Just wanted to point this out for fun – Lance Armstrong was spotted using a Bosu ball. It was in the February 2009 issue of Men’s Health magazine.

In one photo, it appears as though Lance is just using the ball and doing lateral jumps over it. But in the other, he is doing push-ups with one hand on the ball. That’s a good exercise, although it can be done with a medicine ball or soccer ball.

Why I Wouldn’t Buy a Bosu Ball

Even though I just said the Bosu ball can be useful, I have no plans to buy one, nor do I recommend you go out and purchase one just because.

First, the things cost $80-120. That is a lot!

A stability ball will cost you less than $20. Why are Bosu balls so expensive?!

Second, most of the time you could use a Bosu ball, you might as well just use a stability ball anyway.

Note: If the stability ball seems too intimidating to work with, just don’t inflate it so much. I think most people would be fine just getting a cheap, small Swiss ball and using it half-inflated when necessary. That’s a decent Bosu ball replacement while you improve your balance enough to use the stability ball as intended.

Final Word on the Bosu Ball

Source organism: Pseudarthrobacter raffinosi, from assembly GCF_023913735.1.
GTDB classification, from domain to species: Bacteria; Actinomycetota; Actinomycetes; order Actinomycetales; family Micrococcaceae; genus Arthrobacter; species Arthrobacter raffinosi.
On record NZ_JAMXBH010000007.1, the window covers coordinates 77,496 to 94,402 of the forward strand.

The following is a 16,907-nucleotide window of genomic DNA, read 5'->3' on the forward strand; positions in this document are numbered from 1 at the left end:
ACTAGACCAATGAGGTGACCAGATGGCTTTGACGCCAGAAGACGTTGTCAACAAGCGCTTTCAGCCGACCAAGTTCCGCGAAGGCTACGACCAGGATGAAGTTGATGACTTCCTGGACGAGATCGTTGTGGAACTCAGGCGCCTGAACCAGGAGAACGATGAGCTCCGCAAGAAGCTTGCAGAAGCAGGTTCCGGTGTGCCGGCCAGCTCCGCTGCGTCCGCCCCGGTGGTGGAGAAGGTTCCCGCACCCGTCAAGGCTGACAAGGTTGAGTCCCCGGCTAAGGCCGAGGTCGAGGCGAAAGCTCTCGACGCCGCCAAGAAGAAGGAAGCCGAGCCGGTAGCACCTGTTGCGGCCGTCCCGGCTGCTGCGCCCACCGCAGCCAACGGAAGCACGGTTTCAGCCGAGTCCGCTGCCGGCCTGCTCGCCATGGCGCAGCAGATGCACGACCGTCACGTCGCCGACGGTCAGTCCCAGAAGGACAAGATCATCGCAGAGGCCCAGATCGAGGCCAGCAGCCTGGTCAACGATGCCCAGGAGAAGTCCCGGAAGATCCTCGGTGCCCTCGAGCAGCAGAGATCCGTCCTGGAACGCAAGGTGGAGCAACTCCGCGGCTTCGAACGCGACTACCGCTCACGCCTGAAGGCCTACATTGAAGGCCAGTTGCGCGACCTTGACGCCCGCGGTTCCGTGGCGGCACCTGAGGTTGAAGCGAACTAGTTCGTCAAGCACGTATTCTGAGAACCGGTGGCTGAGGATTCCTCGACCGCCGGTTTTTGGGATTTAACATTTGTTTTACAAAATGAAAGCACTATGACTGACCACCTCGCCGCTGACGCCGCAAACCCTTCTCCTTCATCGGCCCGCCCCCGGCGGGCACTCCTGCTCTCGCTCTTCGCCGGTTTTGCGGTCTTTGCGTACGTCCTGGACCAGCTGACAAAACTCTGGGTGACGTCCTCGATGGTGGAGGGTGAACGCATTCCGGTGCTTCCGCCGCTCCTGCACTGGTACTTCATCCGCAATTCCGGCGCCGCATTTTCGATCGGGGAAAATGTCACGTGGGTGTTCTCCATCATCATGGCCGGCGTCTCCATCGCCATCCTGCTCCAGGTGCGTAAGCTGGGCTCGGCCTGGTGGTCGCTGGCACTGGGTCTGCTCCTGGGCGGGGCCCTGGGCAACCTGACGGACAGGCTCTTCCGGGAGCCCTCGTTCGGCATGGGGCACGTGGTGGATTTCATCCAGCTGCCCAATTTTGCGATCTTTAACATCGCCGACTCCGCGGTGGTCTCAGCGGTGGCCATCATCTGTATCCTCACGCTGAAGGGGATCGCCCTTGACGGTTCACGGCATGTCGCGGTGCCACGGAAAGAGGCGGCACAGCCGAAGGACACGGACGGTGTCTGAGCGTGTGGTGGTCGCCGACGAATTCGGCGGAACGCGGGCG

You know the saying, “Guns don’t kill people, people kill people.”?

I adopt a similar stance in favor of the Bosu ball: “Bosu balls don’t make people do stupid exercises. Stupid personal trainers make people do stupid exercises.”

It is less eloquent and takes many more words, but it gets the point across. You can’t blame the Bosu ball for how people use it. While I don’t recommend the Bosu ball for everyone, it doesn’t need to be shunned and laughed at.


This article was originally published on January 20, 2011. It was updated and republished on July 3, 2018.

You may also like
  1. You are missing the point with this article. You are also suffering from a lack of education. If you don’t understand it, don’t write about it – it just makes you look silly if you are wrong.